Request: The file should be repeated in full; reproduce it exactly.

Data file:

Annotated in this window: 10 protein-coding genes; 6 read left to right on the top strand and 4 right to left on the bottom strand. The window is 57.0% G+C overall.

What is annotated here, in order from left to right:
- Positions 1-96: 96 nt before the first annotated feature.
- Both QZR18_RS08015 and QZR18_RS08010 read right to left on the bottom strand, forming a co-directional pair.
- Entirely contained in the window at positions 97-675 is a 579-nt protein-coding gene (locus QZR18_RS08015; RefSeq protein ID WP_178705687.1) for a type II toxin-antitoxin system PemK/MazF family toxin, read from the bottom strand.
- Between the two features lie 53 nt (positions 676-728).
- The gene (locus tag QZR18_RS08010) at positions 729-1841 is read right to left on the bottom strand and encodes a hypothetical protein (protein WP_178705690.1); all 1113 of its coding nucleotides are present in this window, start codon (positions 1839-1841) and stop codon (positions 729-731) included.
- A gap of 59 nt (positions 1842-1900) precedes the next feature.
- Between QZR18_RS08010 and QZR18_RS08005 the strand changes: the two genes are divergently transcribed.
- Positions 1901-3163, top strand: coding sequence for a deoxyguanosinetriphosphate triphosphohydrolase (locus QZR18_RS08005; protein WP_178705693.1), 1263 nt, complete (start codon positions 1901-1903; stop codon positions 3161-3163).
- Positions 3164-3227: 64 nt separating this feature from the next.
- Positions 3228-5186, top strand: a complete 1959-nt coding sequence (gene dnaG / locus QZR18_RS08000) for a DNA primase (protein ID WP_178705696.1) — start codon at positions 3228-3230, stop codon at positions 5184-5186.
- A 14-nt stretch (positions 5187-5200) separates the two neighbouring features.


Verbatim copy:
Annotated in this window: 10 protein-coding genes; 6 read left to right on the top strand and 4 right to left on the bottom strand. The window is 57.0% G+C overall.

What is annotated here, in order from left to right:
- Positions 1-96: 96 nt before the first annotated feature.
- Both QZR18_RS08015 and QZR18_RS08010 read right to left on the bottom strand, forming a co-directional pair.
- Entirely contained in the window at positions 97-675 is a 579-nt protein-coding gene (locus QZR18_RS08015; RefSeq protein ID WP_178705687.1) for a type II toxin-antitoxin system PemK/MazF family toxin, read from the bottom strand.
- Between the two features lie 53 nt (positions 676-728).
- The gene (locus tag QZR18_RS08010) at positions 729-1841 is read right to left on the bottom strand and encodes a hypothetical protein (protein WP_178705690.1); all 1113 of its coding nucleotides are present in this window, start codon (positions 1839-1841) and stop codon (positions 729-731) included.
- A gap of 59 nt (positions 1842-1900) precedes the next feature.
- Between QZR18_RS08010 and QZR18_RS08005 the strand changes: the two genes are divergently transcribed.
- Positions 1901-3163, top strand: coding sequence for a deoxyguanosinetriphosphate triphosphohydrolase (locus QZR18_RS08005; protein WP_178705693.1), 1263 nt, complete (start codon positions 1901-1903; stop codon positions 3161-3163).
- Positions 3164-3227: 64 nt separating this feature from the next.
- Positions 3228-5186, top strand: a complete 1959-nt coding sequence (gene dnaG / locus QZR18_RS08000) for a DNA primase (protein ID WP_178705696.1) — start codon at positions 3228-3230, stop codon at positions 5184-5186.
- A 14-nt stretch (positions 5187-5200) separates the two neighbouring features.